“Being recognized as a great place to work helps us attract and retain the best people, which really goes to the heart of our ability to provide our clients with the best financial advice and service,” said Paul Purcell, chairman, president and CEO of employee-owned Baird. “That’s why our commitment to being a great place to work is a key strategic priority. It enables us to provide the expertise and continuity that our clients really appreciate, particularly in turbulent times like those we’ve experienced recently.”

Johnson Financial Group ranks 22nd on the list. Fortune magazine wrote: “Employees who fall on hard times know they can count on Johnson for support. For instance, pay will be kept intact while an associate is out due to crisis. Says CEO Richard Hansen: JFG will always, “do what is right.” Fortune said JFG’s most common salaried job, a commercial relationship manager, has an average annual pay of $112,296, while its most common hourly job, universal banker, is paid $41,446.

S.C. Johnson & Son ranks 83rd on the list. Fortune magazine wrote: “For the first time in 92 years no profit-sharing checks were issued, but the household-products maker was able to stick to its 123-year-old no-layoff policy.” Fortune said S.C. Johnson’s most common salaried job, senior research assistant, has an average annual pay of $113,381, while its most common hourly job, administrative assistant, is paid $46,473.

This is the 10th year that S.C. Johnson has earned a spot on the list. The company provides on-site child care for its employees.

"It is an honor to be recognized for the 10th time," said Fisk Johnson, chairman and chief executive officer of the company. "S.C. Johnson has a long history of being recognized as a great place to work and we are thrilled to be on the list, especially when many companies are facing uncertainties."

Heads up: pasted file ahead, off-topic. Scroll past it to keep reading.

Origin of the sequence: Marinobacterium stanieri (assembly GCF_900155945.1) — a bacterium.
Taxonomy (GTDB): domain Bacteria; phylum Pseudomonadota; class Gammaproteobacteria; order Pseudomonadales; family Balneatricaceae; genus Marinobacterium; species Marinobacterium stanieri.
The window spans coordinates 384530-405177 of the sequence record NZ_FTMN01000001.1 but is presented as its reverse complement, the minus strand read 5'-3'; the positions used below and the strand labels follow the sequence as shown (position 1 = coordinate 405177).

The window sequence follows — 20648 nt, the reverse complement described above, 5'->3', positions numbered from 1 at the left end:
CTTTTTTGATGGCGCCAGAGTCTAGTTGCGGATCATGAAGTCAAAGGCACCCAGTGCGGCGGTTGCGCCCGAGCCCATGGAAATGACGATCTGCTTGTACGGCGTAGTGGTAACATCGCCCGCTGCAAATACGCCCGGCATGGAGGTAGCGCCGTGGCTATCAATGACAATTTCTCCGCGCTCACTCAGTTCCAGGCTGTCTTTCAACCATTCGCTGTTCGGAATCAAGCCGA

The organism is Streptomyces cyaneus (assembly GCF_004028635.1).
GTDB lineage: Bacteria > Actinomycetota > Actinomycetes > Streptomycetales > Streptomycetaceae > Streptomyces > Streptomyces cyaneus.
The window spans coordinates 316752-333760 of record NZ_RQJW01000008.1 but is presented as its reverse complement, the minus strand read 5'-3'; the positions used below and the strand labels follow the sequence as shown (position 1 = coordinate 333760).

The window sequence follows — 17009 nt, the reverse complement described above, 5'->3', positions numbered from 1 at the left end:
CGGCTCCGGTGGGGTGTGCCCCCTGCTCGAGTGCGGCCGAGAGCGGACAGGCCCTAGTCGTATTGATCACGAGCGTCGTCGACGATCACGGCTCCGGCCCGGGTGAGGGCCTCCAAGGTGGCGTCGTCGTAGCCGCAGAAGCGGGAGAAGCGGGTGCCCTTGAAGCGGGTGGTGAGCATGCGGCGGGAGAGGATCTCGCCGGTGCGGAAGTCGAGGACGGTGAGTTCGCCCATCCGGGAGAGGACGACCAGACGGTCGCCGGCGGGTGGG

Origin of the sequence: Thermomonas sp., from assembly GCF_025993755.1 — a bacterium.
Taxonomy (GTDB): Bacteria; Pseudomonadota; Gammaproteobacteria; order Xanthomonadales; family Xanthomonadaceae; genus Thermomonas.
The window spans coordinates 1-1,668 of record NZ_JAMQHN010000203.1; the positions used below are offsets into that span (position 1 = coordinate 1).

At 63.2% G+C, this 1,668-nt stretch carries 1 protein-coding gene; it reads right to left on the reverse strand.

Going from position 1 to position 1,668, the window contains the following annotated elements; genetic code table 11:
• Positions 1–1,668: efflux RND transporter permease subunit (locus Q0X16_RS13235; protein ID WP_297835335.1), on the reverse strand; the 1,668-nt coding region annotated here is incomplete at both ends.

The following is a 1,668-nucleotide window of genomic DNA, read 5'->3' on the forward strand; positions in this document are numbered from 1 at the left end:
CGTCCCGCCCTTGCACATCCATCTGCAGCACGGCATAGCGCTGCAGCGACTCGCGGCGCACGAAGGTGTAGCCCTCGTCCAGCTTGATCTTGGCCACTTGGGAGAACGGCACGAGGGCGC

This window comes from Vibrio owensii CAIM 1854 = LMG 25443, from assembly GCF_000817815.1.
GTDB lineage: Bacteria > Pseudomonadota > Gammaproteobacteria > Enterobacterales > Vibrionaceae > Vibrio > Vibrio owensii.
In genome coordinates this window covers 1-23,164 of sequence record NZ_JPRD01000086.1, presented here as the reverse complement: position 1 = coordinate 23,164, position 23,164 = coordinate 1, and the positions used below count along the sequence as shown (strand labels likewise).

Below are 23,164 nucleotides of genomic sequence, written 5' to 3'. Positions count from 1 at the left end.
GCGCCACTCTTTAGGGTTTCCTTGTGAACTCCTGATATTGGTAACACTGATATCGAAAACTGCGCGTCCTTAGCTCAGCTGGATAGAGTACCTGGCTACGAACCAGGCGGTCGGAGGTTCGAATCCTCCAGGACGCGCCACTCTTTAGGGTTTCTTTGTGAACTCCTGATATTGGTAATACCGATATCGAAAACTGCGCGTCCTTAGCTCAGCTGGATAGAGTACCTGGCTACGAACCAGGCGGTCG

The top five-rated companies on the list were SAS, Edward Jones, Wegman’s Food Markets, Google and Nugget Market.

To view the entire list, visit

Wisconsin credit unions continue to grow

Wisconsin credit unions saved state residents almost $200 million on a range of financial services during 2009 and grew their membership by 2.39 percent in the 12 months ending September 2009, according to the new annual report for the Wisconsin Credit Union League.

While for-profit banks’ asset and loan levels declined during the year, according to the Credit Union National Association, not-for-profit credit unions saw growth in both those categories of 9.26 percent and 5.3 percent, respectively.

“Credit unions stepped up to help struggling consumers in ways other lenders wouldn’t, precisely because their role is to help people, not chase profits,” said Brett Thompson, president and chief executive officer of the Pewaukee-based Wisconsin Credit Union League.

“Members flocked to credit unions to refinance high-cost mortgages obtained elsewhere, consolidate debt, sort out budget issues or seek help when faced with a job loss or health problem,” said Kevin Hauser, CEO of Westby Co-op Credit Union and board chair of the state organization.

Hauser said small business owners increasingly turned to credit unions for loans as other lenders cut back.

“Many (entrepreneurs) had either been turned away by for-profit banks or – despite having significant equity, assets and stellar credit histories – had bank lines of credit inexplicably withdrawn, threatening job losses and even the viability of otherwise sound enterprises,” Hauser said.